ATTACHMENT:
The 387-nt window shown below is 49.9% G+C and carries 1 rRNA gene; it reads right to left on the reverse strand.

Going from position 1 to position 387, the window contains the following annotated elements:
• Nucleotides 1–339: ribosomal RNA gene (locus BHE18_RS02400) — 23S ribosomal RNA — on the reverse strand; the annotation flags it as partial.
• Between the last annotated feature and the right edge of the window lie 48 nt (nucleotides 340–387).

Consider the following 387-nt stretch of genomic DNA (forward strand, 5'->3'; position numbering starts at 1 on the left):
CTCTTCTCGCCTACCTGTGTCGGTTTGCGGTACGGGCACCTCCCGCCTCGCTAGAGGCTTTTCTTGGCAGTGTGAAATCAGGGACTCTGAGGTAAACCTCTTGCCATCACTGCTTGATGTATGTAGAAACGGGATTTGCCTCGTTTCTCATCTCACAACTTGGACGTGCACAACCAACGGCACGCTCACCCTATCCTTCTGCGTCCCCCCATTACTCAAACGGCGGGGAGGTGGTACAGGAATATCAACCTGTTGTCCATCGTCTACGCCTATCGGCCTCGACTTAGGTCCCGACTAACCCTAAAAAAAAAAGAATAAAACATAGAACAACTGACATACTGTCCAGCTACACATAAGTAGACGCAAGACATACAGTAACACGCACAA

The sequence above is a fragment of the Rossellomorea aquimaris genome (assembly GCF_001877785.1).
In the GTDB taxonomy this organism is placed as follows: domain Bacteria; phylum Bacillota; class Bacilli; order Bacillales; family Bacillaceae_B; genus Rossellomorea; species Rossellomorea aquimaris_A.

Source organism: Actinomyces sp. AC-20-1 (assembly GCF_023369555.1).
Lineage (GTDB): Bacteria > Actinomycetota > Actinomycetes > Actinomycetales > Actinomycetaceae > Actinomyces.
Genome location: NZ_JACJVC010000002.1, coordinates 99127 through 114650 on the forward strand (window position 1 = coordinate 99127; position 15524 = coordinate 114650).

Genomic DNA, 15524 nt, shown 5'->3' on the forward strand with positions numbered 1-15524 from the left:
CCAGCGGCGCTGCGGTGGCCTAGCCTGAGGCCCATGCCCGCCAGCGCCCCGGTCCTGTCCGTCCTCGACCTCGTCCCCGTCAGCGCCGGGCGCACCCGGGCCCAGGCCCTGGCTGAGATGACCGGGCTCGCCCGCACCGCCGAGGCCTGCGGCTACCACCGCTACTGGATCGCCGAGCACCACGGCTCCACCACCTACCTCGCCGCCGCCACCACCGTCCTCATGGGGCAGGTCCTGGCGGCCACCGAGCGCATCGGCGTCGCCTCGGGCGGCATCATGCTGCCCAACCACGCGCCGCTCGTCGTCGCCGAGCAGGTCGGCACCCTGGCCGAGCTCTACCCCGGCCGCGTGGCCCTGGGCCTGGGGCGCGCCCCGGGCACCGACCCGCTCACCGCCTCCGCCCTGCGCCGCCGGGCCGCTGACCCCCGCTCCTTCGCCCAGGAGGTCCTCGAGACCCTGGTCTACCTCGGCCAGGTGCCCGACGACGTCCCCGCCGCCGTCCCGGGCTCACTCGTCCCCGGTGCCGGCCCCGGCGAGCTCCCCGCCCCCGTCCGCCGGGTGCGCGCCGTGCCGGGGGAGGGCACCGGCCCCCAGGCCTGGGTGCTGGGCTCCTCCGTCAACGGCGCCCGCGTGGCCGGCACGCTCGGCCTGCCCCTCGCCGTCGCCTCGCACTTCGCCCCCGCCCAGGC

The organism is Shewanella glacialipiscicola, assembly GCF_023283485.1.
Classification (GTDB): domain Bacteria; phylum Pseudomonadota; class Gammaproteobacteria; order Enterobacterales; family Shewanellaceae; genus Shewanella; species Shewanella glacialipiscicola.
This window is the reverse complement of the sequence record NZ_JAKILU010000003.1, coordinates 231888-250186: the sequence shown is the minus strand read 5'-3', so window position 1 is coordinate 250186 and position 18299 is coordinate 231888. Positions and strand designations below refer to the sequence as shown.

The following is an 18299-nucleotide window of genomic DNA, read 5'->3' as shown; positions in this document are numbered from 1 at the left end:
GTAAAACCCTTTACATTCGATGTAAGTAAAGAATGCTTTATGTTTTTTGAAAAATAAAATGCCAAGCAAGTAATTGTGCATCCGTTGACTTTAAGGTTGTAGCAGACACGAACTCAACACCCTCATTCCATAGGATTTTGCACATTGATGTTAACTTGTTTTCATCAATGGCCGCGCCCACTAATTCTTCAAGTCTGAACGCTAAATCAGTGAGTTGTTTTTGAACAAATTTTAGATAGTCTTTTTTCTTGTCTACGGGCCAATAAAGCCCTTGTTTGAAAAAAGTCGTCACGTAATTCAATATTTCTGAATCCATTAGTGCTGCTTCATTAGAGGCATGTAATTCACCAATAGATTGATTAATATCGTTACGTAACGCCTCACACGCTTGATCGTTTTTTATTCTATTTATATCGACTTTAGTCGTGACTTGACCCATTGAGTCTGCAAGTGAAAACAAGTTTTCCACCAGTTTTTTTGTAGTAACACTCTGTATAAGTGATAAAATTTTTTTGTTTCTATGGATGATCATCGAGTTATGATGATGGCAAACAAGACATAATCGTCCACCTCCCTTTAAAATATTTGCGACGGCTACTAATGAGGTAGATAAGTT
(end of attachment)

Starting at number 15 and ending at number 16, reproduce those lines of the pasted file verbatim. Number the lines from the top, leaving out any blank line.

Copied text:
Classification (GTDB): domain Bacteria; phylum Pseudomonadota; class Gammaproteobacteria; order Enterobacterales; family Shewanellaceae; genus Shewanella; species Shewanella glacialipiscicola.
This window is the reverse complement of the sequence record NZ_JAKILU010000003.1, coordinates 231888-250186: the sequence shown is the minus strand read 5'-3', so window position 1 is coordinate 250186 and position 18299 is coordinate 231888. Positions and strand designations below refer to the sequence as shown.